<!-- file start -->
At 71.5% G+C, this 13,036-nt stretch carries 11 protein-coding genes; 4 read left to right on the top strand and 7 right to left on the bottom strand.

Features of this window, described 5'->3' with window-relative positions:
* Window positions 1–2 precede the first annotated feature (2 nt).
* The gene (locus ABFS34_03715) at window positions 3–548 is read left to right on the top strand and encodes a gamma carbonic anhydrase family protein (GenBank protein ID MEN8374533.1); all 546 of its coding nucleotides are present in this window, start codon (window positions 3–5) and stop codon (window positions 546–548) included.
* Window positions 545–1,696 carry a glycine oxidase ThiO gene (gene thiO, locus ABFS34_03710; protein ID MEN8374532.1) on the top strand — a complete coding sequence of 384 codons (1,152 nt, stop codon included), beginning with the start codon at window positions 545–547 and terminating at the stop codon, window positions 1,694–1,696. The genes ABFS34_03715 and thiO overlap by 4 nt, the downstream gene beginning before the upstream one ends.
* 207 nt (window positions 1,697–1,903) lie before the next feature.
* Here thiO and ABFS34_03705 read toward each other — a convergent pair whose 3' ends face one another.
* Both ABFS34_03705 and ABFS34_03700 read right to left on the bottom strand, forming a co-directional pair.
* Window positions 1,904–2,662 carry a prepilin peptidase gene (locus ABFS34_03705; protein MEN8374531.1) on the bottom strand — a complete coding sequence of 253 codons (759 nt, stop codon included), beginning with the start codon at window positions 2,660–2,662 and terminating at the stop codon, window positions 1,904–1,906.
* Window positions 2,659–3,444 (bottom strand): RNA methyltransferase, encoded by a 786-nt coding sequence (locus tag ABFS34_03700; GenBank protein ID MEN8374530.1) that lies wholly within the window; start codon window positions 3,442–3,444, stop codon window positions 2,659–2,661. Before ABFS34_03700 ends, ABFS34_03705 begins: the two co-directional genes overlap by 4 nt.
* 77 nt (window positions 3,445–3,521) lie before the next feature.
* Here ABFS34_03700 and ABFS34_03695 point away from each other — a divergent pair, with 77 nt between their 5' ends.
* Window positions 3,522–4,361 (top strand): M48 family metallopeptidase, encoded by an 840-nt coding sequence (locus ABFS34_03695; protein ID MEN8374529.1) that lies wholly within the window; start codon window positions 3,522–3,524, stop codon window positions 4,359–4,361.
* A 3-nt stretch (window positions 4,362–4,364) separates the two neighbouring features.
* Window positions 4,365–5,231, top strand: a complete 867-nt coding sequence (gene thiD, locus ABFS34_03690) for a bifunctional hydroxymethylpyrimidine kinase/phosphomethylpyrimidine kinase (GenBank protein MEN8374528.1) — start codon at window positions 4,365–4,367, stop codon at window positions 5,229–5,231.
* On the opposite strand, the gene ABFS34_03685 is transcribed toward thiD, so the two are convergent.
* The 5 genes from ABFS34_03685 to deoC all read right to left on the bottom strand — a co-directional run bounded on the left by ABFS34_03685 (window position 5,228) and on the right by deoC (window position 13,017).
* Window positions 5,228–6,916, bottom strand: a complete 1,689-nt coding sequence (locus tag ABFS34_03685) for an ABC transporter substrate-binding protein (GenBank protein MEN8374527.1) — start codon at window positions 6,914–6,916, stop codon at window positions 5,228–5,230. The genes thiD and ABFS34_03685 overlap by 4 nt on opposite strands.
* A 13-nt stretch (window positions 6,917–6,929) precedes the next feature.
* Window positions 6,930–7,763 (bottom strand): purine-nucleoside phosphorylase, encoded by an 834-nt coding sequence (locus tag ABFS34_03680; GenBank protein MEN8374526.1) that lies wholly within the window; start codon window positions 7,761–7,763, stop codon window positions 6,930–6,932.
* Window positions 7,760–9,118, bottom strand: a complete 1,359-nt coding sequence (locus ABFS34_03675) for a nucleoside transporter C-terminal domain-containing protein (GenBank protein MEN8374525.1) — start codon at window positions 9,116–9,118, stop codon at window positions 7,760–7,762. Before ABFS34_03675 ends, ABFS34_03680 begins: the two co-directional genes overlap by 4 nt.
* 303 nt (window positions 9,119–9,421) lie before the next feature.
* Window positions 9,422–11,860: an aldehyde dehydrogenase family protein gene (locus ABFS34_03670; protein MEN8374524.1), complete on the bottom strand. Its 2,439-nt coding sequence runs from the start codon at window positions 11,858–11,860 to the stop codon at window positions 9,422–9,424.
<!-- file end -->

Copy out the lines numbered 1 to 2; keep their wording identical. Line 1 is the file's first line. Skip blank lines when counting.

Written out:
At 71.5% G+C, this 13,036-nt stretch carries 11 protein-coding genes; 4 read left to right on the top strand and 7 right to left on the bottom strand.

Features of this window, described 5'->3' with window-relative positions: